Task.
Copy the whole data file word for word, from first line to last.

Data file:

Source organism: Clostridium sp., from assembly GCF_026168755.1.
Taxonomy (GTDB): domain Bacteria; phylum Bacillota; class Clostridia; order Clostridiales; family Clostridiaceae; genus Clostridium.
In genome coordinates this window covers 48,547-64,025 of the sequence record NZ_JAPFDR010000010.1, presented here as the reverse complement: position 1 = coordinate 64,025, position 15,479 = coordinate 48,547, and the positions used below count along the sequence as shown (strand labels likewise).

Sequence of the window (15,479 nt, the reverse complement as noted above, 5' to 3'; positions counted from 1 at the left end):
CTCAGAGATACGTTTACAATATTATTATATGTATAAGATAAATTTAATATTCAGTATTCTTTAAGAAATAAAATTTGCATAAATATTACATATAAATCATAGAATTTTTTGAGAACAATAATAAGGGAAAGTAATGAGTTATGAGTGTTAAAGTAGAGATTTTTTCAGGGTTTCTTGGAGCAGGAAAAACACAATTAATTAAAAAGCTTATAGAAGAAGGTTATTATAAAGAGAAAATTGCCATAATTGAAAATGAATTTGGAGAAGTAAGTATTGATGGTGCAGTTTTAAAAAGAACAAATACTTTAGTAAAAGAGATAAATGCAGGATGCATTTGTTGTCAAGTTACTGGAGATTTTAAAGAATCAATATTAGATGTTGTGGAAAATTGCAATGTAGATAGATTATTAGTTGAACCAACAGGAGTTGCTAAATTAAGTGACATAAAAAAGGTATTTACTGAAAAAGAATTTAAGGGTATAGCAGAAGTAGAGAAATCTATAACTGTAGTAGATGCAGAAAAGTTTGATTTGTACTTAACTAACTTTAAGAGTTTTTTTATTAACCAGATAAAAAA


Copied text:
Source organism: Clostridium sp., from assembly GCF_026168755.1.
Taxonomy (GTDB): domain Bacteria; phylum Bacillota; class Clostridia; order Clostridiales; family Clostridiaceae; genus Clostridium.
In genome coordinates this window covers 48,547-64,025 of the sequence record NZ_JAPFDR010000010.1, presented here as the reverse complement: position 1 = coordinate 64,025, position 15,479 = coordinate 48,547, and the positions used below count along the sequence as shown (strand labels likewise).

Sequence of the window (15,479 nt, the reverse complement as noted above, 5' to 3'; positions counted from 1 at the left end):
CTCAGAGATACGTTTACAATATTATTATATGTATAAGATAAATTTAATATTCAGTATTCTTTAAGAAATAAAATTTGCATAAATATTACATATAAATCATAGAATTTTTTGAGAACAATAATAAGGGAAAGTAATGAGTTATGAGTGTTAAAGTAGAGATTTTTTCAGGGTTTCTTGGAGCAGGAAAAACACAATTAATTAAAAAGCTTATAGAAGAAGGTTATTATAAAGAGAAAATTGCCATAATTGAAAATGAATTTGGAGAAGTAAGTATTGATGGTGCAGTTTTAAAAAGAACAAATACTTTAGTAAAAGAGATAAATGCAGGATGCATTTGTTGTCAAGTTACTGGAGATTTTAAAGAATCAATATTAGATGTTGTGGAAAATTGCAATGTAGATAGATTATTAGTTGAACCAACAGGAGTTGCTAAATTAAGTGACATAAAAAAGGTATTTACTGAAAAAGAATTTAAGGGTATAGCAGAAGTAGAGAAATCTATAACTGTAGTAGATGCAGAAAAGTTTGATTTGTACTTAACTAACTTTAAGAGTTTTTTTATTAACCAGATAAAAAA